Since filing his appeal with the Fifth Circuit, Bryant has been joined by a second original defendant, John Davis, executive director of the Department of Human Services.

Friday’s amicus brief sides with Campaign for Southern Equality and Mississippi Center for Justice, arguing that endorsing some religious beliefs while ignoring others violates the Establishment Clause of the First Amendment of the Constitution, which prohibits government from favoring one religion over another.

The Sanderson Farms brief also cites examples of economic fallout following House Bill 1523’s passage, including a handful of cancelled concerts, scrapped film productions and travel bans from other U.S. cities and states, such as California, New York and Washington, D.C. It says “the economic fallout in Mississippi was immediate — particularly for the state’s tourism and entertainment industry.”

Gov. Phil Bryant used flash cards during the Mississippi Economic Council’s Hobnob to emphasize economic progress in the state.

The governor, however, has been bullish on the state’s economy of late. At the Mississippi Economic Council’s annual Hobnob event in October, Bryant touted the state’s recent corporate hauls, including the Continental Tire plant in Hinds County, ABB in Senatobia and Raytheon, which will build fighter jet training systems in Meridian, as announced this week. In December, Gov. Bryant took to Facebook to announce the state’s unemployment rate of 5.6 percent is its lowest since 2004.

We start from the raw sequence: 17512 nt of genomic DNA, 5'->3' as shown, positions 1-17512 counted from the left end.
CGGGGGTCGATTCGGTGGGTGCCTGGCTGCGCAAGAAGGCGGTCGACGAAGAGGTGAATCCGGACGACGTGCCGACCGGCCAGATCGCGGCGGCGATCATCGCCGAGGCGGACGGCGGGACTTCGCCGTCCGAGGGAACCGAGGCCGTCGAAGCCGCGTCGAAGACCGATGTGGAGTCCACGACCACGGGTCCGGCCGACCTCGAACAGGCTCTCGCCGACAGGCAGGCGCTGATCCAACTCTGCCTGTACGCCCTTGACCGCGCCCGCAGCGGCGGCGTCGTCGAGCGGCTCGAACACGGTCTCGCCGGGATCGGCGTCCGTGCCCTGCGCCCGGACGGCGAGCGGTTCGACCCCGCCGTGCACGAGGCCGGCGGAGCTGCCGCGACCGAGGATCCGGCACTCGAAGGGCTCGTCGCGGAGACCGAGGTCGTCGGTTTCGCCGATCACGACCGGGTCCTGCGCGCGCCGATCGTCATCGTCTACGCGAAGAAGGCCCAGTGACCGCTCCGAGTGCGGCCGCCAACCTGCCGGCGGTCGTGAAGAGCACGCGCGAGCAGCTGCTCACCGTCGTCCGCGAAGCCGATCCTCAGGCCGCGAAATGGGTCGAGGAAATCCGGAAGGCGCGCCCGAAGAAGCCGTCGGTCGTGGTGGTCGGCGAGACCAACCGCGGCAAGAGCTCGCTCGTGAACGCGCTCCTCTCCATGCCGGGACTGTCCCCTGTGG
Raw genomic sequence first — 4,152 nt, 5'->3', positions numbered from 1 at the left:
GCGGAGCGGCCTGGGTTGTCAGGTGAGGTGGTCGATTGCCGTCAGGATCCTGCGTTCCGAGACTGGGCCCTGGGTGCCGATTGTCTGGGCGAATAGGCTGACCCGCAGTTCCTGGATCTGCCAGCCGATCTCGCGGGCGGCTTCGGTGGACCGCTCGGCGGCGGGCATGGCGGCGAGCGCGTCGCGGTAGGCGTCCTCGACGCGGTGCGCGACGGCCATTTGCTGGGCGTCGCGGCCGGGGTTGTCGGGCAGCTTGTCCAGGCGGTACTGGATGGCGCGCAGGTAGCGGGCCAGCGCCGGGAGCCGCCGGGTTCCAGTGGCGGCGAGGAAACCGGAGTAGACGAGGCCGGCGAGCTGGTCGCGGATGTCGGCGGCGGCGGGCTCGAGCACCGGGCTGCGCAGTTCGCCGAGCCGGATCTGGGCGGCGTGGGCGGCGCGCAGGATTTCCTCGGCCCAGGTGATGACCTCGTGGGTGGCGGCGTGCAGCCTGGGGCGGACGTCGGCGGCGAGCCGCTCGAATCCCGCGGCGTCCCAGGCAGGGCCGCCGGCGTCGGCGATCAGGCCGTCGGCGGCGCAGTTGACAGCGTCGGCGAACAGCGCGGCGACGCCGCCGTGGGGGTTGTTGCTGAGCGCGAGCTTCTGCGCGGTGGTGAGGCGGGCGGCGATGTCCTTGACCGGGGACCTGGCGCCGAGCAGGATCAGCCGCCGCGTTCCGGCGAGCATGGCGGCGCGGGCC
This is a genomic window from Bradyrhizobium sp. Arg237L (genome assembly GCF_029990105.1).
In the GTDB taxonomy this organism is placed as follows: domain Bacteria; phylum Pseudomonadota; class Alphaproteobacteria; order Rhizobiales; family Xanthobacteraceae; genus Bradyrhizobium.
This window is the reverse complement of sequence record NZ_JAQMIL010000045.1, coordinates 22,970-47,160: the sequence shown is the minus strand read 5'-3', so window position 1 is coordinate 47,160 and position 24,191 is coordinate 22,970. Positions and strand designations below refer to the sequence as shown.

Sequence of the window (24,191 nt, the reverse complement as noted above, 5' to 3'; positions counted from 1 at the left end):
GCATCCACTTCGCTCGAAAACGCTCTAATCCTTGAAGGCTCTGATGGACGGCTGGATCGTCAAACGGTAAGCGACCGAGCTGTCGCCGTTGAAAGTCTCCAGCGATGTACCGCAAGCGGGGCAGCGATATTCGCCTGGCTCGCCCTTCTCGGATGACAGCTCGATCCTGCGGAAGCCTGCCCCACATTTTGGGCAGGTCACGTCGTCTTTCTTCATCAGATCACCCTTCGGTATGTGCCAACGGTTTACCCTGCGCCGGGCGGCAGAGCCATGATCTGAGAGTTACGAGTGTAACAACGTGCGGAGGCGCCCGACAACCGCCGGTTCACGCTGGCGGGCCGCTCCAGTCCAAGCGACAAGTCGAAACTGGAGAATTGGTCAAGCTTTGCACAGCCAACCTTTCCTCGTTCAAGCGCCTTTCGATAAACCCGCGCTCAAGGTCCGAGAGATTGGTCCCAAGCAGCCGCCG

“Have we got challenges in Mississippi? Absolutely,” Bryant said in October. “… But we’re making great strides.”

The Sanderson Farms brief also cites a Texas Association of Business study, which claims the economic impact of similar legislation in Texas could cost that state upwards of a billion dollars and says “there is reason to believe that Mississippi will experience similar economic losses if HB 1523 is enacted.”

The other parties who joined Sanderson Farms and Palmer are Jack Reed Jr. of Tupelo; William A. Percy Jr. of Greenville; Tim Medley of Jackson; Talamieka Brice of Jackson; the Jackson-based law firm Sharpe & Wise; Kelly Kyle and Hal Caudell of Jackson; and Amber and Jessica Kirkendoll of Jackson.

The Fifth Circuit is expected to set the hearing for the first half of 2017.

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Larrison Campbell is a Greenville native who reports on politics with an emphasis on public health. She received a bachelor’s from Wesleyan University and a master’s from Columbia University's Graduate School of Journalism.Larrison is a 2018 National Press Foundation fellow in public health, a 2019 Blue Cross Blue Shield Foundation of Massachusetts fellow in health care reporting and a 2019 Center for Health Journalism National Fellow.